Ah, yes, thats what the difference is. I knew there had to be something that was preventing the TB4 designation.

That said, I've been pretty disappointed Intel didn't actually increase TB speeds in the TB4 spec.... everything they are doing is standing still over there....
 
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sfwalter

macrumors 68000
Jan 6, 2004
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Dallas Texas
The video talks about how Apple has always done the "right thing" with Thunderbolt on the Mac. Right up until the M1. The M1 systems can't be Thunderbolt v4 certified because they don't pass the 4K video out on every port test. The Mini M1 goes backwards in video out support. That's way Apple uses the phrasing "Thunderbolt 3 /USB4".

The bigger variants of M1 ( e.g., something like a "M1X" ) probably will have a less gimped GPU output stream and perhaps will get TBv4 certification. But Apple's track record of always doing the right thing.... got superseded by their desire to probably share the M1 die with the A14X (and iPad Pro).
What do you mean by "they don't pass the 4K video out on every port test."?
 

christophermdia

macrumors 6502a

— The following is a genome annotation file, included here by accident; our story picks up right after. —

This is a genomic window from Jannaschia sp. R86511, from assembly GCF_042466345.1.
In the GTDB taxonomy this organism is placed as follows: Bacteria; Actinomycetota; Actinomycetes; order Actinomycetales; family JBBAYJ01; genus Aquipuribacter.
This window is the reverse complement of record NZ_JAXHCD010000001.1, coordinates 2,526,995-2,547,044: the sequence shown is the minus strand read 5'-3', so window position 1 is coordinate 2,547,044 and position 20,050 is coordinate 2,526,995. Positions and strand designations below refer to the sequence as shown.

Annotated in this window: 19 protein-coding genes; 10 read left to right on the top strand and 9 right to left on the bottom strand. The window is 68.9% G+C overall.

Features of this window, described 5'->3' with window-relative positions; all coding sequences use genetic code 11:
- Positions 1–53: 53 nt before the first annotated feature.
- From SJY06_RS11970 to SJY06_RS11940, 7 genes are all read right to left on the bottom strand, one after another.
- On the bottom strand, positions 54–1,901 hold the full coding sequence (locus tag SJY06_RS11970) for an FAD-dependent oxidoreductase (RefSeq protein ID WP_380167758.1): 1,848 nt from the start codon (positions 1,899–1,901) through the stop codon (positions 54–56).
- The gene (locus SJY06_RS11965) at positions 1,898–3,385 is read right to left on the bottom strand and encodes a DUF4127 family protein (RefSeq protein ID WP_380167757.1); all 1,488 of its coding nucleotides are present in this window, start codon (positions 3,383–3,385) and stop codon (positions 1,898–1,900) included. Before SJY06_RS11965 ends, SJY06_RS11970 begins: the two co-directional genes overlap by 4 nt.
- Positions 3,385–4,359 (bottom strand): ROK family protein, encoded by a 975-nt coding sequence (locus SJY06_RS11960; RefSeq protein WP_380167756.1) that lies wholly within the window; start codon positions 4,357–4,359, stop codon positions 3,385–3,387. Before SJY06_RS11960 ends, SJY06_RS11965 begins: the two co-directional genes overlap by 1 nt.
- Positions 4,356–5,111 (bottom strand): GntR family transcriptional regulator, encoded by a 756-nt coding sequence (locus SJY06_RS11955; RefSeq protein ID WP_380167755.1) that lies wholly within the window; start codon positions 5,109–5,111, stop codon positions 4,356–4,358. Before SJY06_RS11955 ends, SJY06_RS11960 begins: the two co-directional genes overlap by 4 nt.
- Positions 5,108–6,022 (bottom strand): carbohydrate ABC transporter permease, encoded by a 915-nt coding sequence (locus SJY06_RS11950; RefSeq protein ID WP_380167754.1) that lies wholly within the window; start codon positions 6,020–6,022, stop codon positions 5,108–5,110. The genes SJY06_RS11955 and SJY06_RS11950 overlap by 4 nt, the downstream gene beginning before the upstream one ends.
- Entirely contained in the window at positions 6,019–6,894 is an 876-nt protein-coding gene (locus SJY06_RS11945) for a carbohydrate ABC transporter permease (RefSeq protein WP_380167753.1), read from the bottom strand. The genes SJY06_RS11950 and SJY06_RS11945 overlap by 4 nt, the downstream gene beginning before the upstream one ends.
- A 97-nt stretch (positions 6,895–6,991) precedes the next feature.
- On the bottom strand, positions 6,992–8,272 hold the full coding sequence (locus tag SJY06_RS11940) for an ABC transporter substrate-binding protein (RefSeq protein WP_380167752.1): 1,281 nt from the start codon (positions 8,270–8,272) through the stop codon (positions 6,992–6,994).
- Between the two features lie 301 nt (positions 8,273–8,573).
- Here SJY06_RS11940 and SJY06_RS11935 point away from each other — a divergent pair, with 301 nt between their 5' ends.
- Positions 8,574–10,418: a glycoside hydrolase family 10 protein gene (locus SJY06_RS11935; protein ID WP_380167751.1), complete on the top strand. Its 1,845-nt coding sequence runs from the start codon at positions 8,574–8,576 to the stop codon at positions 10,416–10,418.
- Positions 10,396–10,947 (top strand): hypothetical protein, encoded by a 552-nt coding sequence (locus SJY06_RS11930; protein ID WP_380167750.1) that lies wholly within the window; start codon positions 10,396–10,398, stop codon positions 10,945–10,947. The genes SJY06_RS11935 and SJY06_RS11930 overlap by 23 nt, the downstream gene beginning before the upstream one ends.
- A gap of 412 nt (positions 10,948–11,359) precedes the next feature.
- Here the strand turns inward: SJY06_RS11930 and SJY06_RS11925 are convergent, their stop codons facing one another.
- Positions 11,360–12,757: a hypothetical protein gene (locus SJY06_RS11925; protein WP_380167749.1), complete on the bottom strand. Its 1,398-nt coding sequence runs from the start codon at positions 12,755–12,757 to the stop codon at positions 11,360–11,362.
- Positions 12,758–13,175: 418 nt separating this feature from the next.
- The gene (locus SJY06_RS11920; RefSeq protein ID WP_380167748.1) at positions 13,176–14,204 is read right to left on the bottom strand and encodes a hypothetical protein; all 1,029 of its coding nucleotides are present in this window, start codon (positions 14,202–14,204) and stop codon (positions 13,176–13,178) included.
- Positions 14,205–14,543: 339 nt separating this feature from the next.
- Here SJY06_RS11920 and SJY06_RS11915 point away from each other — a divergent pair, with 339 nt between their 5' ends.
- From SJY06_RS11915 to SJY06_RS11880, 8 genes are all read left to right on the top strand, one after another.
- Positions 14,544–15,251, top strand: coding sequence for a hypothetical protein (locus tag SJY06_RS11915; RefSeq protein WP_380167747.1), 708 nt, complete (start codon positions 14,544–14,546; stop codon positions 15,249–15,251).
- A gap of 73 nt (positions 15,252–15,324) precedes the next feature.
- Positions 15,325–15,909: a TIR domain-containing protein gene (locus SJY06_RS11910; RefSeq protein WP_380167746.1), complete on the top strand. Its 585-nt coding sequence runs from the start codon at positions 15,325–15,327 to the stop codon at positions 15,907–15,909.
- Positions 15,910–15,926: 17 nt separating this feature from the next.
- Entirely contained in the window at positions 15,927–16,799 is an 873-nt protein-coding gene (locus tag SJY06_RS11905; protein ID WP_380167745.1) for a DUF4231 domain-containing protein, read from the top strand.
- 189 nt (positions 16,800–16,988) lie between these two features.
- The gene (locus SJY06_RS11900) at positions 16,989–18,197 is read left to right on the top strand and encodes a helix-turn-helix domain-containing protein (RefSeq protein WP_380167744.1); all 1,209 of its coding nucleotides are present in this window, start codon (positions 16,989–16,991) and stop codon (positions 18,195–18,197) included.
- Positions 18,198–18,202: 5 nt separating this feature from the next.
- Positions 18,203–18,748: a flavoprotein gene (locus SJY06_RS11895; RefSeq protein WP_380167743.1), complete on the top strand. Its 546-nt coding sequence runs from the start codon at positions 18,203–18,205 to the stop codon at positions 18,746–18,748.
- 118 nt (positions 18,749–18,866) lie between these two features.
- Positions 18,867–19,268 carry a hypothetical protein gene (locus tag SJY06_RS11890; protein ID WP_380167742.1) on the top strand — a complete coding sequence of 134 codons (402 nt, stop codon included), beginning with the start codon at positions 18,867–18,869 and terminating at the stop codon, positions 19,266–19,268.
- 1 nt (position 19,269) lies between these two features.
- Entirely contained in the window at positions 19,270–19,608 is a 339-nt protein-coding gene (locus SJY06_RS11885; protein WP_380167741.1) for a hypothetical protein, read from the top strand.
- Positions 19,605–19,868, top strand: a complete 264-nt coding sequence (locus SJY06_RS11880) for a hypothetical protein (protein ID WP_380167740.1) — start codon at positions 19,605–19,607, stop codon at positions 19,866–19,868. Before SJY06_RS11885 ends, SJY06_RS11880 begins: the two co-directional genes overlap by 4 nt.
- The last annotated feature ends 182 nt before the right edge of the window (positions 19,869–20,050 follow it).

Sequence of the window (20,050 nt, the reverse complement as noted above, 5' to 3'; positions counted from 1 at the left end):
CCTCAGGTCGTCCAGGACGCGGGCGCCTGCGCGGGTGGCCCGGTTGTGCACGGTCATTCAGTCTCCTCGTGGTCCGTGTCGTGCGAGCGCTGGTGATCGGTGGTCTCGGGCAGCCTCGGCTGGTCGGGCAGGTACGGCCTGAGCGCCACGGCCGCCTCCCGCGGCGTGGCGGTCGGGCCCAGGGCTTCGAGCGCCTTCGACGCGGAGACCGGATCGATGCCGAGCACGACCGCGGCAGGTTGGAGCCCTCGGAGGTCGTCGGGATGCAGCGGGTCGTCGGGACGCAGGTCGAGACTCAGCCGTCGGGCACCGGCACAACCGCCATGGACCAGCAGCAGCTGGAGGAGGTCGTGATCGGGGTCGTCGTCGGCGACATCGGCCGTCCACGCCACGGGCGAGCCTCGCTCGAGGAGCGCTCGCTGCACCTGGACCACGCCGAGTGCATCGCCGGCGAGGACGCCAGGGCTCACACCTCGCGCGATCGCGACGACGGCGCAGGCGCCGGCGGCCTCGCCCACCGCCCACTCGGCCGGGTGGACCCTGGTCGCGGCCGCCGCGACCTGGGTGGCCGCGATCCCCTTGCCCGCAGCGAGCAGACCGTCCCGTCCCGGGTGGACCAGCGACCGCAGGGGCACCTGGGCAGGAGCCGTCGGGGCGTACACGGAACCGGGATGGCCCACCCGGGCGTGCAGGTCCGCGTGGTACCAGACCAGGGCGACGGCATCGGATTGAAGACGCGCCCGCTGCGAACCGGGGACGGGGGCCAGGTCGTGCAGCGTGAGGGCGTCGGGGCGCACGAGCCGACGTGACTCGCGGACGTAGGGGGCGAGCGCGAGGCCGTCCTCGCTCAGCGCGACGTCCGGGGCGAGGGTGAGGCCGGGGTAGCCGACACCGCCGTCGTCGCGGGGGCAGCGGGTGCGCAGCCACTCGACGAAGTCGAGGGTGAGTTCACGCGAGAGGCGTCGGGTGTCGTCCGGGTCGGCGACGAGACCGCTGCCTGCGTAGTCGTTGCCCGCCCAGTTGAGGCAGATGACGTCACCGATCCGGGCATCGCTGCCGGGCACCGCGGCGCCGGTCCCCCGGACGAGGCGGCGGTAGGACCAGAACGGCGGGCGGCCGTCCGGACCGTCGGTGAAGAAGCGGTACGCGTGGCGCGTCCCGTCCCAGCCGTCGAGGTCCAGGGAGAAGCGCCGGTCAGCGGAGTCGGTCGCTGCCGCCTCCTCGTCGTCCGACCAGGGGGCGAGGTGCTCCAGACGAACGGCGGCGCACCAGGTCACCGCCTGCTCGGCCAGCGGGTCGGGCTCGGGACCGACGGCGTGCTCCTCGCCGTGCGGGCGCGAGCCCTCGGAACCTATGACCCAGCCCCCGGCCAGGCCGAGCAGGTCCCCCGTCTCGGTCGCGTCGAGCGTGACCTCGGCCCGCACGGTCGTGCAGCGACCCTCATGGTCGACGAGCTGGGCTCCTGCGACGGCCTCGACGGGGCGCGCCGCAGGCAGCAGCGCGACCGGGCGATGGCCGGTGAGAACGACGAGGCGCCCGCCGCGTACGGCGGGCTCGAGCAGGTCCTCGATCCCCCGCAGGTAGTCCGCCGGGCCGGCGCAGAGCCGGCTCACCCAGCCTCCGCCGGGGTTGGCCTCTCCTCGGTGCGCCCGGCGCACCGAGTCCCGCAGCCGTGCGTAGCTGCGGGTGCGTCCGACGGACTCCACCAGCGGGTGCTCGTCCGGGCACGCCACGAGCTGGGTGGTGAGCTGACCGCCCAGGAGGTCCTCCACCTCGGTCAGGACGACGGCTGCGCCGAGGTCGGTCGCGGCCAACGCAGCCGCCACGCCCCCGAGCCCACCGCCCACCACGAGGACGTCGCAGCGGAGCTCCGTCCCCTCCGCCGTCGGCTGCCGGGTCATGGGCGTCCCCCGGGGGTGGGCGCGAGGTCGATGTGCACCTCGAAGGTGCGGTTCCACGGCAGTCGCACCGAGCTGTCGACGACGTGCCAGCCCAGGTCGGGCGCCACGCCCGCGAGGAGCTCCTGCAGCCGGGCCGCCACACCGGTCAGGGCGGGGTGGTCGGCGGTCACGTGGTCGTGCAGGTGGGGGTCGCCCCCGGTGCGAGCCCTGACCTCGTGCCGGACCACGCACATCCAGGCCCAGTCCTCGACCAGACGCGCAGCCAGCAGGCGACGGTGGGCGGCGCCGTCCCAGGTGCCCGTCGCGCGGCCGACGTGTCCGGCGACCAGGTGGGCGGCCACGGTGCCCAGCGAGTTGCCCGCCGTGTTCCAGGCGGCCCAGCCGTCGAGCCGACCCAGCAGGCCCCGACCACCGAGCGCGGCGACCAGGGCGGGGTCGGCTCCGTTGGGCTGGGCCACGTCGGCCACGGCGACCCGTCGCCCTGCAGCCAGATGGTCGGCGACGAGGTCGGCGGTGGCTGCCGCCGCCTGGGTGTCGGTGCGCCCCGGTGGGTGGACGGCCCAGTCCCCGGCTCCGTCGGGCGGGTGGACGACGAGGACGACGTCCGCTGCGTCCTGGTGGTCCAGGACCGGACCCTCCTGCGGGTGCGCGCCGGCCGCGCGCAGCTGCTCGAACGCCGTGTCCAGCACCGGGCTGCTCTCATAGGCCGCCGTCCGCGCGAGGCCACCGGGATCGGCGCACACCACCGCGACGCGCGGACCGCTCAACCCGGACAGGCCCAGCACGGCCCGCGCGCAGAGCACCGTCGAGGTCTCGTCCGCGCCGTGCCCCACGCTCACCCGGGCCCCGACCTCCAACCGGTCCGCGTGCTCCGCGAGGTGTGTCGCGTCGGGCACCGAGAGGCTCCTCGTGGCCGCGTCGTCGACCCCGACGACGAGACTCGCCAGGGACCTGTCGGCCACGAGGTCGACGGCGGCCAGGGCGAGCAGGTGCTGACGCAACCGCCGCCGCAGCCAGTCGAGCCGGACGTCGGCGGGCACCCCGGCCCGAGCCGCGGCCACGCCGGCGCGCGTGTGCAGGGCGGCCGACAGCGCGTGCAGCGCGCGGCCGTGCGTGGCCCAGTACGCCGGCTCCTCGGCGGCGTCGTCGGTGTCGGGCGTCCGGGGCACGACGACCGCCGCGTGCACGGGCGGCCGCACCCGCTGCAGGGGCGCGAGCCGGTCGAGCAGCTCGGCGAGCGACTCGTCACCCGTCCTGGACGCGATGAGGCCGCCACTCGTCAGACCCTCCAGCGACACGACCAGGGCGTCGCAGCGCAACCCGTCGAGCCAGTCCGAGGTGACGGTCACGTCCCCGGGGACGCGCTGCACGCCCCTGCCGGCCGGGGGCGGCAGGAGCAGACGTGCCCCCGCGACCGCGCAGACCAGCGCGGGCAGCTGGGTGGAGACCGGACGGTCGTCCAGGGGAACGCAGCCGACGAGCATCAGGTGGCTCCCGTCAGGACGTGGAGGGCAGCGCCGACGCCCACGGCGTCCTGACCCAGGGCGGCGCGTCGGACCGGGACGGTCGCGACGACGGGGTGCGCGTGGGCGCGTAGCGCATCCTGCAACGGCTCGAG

Sep 28, 2008
773
175
I am confused, are use both Mac and windows systems for work at my desk. If I wanted to pre-order this which would be the best one to get. I have the new M1 MacBook Pro ... but many times I need to access my windows PC to access network files from work. I am all out of ports and need more.
 

deconstruct60

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Mar 10, 2009
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Thunderbolt v4 is a bit skewed toward Intel. Not too surprising. Their gen10 and gen11 U series processors with integrated TB controllers have a four DisplayPort v1.4 stream attached so meet the spec. ( also all get a clean switchedd x4 PCI-e v3 feed also) . But it is also more uniform. If it is a TBv4 system then it doesn't matter which port you choose it will always have a video signal present. ( so you don't have pull out your USB4 symbol decoder ring to find out which feature is on which port on which system. ). TBv4 is largely about not having to worry what part of the optional parts of the USB4 specification the system implementer skipped.


There was a recent posting the seemed to indicate that Apple's integrated TB controller has the baseline ability but just isn't fed the four streams from the internal iGPU. So the M1 comes up short probably based on having a limited iGPU.
Insert a more capable iGPU into the Apple Silicon die and then Apple could get the TBv4 label ( if they bother to go through certification process ) .
 

Quu

macrumors 68040
Apr 2, 2007
3,009
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This is a really neat product, might pick one up actually.
 

smithrh

macrumors 68030
Feb 28, 2009
2,519
1,166
You know, I really like what they've done with the option to secure the cables with a screw.

Kudos! That's a freakishly bad thing about these connectors, they can come out far too easily.